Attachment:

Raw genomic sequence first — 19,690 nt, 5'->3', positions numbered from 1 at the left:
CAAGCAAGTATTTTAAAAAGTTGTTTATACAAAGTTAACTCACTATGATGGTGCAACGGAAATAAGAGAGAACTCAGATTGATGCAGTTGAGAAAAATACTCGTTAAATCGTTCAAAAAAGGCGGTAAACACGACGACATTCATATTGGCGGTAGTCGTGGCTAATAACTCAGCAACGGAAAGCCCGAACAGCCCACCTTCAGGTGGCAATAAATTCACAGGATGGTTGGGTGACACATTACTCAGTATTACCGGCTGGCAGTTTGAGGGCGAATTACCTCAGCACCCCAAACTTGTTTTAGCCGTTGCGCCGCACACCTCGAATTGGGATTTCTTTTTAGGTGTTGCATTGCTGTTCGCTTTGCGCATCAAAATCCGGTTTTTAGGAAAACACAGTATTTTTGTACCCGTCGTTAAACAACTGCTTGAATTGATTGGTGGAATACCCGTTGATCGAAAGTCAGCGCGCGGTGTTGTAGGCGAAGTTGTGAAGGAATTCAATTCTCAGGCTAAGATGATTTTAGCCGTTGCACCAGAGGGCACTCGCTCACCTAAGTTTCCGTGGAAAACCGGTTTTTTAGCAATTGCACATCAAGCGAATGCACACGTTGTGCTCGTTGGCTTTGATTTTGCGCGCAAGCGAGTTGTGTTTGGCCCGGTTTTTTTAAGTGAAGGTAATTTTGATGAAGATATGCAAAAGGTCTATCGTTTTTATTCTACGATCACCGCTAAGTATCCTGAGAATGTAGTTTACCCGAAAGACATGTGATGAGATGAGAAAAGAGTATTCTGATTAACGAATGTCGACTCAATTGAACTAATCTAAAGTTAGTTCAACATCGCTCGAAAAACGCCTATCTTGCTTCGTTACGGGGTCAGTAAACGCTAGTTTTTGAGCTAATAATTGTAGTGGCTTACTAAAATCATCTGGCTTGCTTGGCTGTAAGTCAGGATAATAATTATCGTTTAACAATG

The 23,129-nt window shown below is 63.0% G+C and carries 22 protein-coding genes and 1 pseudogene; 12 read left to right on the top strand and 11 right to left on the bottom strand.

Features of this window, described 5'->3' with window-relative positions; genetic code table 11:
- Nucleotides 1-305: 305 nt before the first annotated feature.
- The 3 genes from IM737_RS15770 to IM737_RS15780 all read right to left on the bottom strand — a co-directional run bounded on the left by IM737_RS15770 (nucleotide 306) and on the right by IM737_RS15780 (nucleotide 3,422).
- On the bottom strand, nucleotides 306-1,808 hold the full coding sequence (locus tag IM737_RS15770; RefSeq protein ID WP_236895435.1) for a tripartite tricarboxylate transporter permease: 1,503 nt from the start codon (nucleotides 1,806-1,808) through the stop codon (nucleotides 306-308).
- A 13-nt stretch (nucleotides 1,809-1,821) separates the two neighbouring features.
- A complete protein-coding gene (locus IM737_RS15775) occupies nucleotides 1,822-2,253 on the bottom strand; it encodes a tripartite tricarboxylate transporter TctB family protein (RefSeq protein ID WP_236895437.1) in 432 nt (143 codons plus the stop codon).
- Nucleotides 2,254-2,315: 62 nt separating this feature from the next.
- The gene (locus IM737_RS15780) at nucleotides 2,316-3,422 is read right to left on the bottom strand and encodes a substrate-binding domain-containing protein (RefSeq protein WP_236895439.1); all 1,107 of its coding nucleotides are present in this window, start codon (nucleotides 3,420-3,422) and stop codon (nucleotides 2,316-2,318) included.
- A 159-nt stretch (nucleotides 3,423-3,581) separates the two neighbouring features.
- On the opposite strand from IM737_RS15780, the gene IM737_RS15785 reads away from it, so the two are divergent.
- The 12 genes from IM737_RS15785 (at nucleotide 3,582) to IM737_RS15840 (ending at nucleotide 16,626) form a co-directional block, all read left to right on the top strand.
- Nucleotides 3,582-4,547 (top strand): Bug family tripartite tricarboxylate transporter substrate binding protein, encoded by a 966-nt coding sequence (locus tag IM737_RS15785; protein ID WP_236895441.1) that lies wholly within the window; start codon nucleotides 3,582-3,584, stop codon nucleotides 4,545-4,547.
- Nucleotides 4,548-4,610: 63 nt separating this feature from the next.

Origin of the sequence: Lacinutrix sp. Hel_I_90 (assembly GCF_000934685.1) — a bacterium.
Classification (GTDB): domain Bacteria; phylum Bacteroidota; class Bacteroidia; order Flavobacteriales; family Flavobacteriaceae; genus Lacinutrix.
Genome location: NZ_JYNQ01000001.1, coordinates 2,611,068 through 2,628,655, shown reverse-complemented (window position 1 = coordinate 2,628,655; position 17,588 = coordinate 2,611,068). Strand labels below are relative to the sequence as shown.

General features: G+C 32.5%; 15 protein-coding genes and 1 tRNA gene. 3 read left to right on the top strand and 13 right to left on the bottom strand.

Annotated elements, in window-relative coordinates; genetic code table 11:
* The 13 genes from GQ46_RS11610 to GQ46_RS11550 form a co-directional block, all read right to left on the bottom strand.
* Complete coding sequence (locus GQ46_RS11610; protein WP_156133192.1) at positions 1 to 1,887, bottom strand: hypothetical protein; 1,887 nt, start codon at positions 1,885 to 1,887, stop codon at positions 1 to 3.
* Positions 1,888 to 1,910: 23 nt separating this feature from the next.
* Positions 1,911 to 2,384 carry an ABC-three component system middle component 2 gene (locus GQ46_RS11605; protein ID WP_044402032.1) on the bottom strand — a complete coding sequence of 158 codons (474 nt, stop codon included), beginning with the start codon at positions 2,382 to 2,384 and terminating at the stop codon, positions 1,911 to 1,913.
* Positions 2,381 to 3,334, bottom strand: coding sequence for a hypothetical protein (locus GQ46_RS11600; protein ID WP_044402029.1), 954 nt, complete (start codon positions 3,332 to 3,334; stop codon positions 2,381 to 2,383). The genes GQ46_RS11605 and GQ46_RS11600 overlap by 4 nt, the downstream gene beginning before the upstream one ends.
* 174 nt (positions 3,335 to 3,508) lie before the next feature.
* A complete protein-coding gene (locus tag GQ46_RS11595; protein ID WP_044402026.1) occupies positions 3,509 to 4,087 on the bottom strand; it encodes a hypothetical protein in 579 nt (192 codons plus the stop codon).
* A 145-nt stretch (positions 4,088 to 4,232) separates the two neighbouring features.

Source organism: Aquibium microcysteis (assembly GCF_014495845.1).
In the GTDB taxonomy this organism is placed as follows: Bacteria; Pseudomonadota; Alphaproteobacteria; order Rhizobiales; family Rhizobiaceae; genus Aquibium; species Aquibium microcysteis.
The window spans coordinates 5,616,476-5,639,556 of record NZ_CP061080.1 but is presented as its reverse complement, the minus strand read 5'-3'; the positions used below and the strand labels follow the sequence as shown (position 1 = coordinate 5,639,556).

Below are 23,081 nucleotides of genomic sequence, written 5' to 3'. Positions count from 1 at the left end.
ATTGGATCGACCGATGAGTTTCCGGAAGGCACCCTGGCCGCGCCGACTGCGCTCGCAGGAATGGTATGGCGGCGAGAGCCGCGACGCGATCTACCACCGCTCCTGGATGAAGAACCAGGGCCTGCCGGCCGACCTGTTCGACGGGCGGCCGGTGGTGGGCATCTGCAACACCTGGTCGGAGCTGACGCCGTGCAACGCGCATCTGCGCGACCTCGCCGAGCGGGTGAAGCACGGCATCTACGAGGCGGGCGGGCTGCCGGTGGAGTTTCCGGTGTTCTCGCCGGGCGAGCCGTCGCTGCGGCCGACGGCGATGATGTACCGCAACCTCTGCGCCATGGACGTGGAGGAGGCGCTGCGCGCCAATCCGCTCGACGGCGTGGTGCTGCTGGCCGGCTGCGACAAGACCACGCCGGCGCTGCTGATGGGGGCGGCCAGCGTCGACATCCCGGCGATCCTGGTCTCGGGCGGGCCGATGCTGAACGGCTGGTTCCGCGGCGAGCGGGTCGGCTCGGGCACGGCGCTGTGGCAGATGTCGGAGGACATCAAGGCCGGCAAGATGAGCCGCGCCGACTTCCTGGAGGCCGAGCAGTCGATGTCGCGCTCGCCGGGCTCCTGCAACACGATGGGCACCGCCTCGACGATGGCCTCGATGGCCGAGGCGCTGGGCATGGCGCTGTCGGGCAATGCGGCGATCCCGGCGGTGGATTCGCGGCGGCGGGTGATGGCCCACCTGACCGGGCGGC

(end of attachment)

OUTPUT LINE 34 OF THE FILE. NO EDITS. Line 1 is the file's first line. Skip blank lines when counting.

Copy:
ATTGGATCGACCGATGAGTTTCCGGAAGGCACCCTGGCCGCGCCGACTGCGCTCGCAGGAATGGTATGGCGGCGAGAGCCGCGACGCGATCTACCACCGCTCCTGGATGAAGAACCAGGGCCTGCCGGCCGACCTGTTCGACGGGCGGCCGGTGGTGGGCATCTGCAACACCTGGTCGGAGCTGACGCCGTGCAACGCGCATCTGCGCGACCTCGCCGAGCGGGTGAAGCACGGCATCTACGAGGCGGGCGGGCTGCCGGTGGAGTTTCCGGTGTTCTCGCCGGGCGAGCCGTCGCTGCGGCCGACGGCGATGATGTACCGCAACCTCTGCGCCATGGACGTGGAGGAGGCGCTGCGCGCCAATCCGCTCGACGGCGTGGTGCTGCTGGCCGGCTGCGACAAGACCACGCCGGCGCTGCTGATGGGGGCGGCCAGCGTCGACATCCCGGCGATCCTGGTCTCGGGCGGGCCGATGCTGAACGGCTGGTTCCGCGGCGAGCGGGTCGGCTCGGGCACGGCGCTGTGGCAGATGTCGGAGGACATCAAGGCCGGCAAGATGAGCCGCGCCGACTTCCTGGAGGCCGAGCAGTCGATGTCGCGCTCGCCGGGCTCCTGCAACACGATGGGCACCGCCTCGACGATGGCCTCGATGGCCGAGGCGCTGGGCATGGCGCTGTCGGGCAATGCGGCGATCCCGGCGGTGGATTCGCGGCGGCGGGTGATGGCCCACCTGACCGGGCGGC